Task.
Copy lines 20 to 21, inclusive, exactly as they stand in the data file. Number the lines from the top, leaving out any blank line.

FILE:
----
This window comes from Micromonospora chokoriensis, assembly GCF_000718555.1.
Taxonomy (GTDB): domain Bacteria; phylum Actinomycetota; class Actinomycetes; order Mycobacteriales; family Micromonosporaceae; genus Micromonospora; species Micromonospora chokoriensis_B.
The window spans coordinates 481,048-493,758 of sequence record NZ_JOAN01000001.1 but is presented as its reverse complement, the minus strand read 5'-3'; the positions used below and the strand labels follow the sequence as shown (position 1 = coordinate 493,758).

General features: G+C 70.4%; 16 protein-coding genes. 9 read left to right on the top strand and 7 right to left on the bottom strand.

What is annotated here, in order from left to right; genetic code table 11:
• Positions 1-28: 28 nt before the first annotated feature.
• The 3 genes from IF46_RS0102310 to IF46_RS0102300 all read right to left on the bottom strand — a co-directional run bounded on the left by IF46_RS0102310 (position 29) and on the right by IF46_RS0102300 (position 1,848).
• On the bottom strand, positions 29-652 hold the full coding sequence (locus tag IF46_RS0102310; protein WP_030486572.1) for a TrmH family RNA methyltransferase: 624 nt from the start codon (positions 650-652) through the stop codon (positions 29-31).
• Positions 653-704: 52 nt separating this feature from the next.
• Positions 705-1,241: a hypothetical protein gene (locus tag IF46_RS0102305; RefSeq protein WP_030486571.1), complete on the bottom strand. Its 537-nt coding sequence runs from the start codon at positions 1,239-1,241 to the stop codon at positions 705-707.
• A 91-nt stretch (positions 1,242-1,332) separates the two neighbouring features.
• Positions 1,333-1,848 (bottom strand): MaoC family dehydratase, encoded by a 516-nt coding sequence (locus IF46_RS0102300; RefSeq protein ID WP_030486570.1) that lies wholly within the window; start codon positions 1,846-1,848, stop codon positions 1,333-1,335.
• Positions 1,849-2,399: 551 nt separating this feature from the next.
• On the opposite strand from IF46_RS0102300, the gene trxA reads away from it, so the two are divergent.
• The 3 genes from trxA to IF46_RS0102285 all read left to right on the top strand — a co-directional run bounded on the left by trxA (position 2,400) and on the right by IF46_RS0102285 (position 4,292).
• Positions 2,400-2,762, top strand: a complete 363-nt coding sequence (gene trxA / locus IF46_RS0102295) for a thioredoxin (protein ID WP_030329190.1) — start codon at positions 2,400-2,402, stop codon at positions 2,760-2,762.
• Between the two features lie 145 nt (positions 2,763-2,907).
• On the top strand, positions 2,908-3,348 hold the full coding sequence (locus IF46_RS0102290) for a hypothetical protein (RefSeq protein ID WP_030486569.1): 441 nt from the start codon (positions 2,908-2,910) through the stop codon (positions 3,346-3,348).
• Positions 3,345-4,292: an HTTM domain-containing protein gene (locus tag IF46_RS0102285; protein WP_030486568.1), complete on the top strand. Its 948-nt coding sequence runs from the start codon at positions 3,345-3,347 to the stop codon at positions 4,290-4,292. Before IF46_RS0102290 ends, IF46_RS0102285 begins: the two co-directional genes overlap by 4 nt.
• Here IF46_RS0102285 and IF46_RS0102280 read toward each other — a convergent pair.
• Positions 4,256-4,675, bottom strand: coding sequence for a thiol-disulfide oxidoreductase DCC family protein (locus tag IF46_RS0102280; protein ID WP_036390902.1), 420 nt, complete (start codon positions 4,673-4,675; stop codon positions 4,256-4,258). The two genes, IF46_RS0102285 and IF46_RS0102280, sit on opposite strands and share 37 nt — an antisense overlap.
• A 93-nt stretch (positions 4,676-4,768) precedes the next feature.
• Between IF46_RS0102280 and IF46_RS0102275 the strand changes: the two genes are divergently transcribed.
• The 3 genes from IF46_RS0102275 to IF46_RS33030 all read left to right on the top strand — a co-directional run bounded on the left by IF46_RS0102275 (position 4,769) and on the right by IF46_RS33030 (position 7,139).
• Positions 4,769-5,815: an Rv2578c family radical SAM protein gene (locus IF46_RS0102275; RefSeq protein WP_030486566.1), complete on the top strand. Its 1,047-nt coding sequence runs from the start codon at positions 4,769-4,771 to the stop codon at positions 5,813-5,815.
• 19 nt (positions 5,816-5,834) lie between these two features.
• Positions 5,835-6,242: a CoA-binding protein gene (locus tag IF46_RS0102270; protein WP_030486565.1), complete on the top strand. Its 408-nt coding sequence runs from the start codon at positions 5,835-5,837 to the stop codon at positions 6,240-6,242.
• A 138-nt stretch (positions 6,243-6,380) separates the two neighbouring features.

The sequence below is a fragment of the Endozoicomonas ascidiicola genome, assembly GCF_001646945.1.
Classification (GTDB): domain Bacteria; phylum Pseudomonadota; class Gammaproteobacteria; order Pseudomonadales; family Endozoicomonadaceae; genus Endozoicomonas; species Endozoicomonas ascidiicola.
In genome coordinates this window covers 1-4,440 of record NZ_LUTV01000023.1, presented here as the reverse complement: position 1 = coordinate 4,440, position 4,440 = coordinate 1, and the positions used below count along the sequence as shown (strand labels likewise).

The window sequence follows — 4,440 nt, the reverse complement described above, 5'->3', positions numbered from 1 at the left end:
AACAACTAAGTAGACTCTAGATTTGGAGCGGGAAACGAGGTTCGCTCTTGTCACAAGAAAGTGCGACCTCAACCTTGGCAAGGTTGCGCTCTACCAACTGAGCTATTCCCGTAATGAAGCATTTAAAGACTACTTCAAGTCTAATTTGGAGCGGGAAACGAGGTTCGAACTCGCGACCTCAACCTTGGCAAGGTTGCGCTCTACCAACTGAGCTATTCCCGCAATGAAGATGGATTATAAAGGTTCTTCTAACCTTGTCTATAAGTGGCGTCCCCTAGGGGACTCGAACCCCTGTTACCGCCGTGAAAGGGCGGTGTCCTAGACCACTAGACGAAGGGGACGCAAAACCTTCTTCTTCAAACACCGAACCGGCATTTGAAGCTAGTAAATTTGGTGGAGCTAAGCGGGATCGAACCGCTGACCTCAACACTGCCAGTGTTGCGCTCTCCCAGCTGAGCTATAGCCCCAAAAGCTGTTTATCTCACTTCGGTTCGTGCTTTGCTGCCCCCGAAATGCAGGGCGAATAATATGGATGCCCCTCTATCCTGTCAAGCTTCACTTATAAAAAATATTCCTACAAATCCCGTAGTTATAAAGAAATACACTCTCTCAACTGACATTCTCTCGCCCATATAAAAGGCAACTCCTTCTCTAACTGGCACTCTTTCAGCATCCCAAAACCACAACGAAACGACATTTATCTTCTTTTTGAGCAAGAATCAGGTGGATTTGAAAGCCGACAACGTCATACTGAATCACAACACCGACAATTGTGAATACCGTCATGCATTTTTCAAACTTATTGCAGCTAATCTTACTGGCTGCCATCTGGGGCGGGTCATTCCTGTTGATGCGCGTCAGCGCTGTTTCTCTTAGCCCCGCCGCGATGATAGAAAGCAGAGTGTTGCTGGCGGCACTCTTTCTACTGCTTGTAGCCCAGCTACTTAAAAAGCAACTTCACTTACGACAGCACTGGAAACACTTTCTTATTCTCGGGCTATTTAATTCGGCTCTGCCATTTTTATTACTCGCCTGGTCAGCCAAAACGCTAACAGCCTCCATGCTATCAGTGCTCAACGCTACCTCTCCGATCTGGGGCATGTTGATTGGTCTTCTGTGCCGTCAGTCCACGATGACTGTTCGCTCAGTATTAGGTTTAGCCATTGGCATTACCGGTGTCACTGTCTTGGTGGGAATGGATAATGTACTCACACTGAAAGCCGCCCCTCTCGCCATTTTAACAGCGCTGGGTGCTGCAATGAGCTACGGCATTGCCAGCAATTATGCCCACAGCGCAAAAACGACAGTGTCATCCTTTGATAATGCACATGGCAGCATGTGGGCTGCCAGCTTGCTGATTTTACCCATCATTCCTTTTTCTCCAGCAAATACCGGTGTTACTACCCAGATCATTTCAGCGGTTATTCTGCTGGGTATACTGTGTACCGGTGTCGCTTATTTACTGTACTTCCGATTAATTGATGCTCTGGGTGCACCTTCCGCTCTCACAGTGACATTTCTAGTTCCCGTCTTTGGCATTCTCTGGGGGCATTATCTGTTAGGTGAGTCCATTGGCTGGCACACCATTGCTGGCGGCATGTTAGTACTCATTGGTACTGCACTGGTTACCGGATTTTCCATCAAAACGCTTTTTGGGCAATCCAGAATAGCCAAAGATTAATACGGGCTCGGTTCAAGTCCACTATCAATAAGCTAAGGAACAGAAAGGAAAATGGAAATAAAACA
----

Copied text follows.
• Here IF46_RS0102285 and IF46_RS0102280 read toward each other — a convergent pair.
• Positions 4,256-4,675, bottom strand: coding sequence for a thiol-disulfide oxidoreductase DCC family protein (locus tag IF46_RS0102280; protein ID WP_036390902.1), 420 nt, complete (start codon positions 4,673-4,675; stop codon positions 4,256-4,258). The two genes, IF46_RS0102285 and IF46_RS0102280, sit on opposite strands and share 37 nt — an antisense overlap.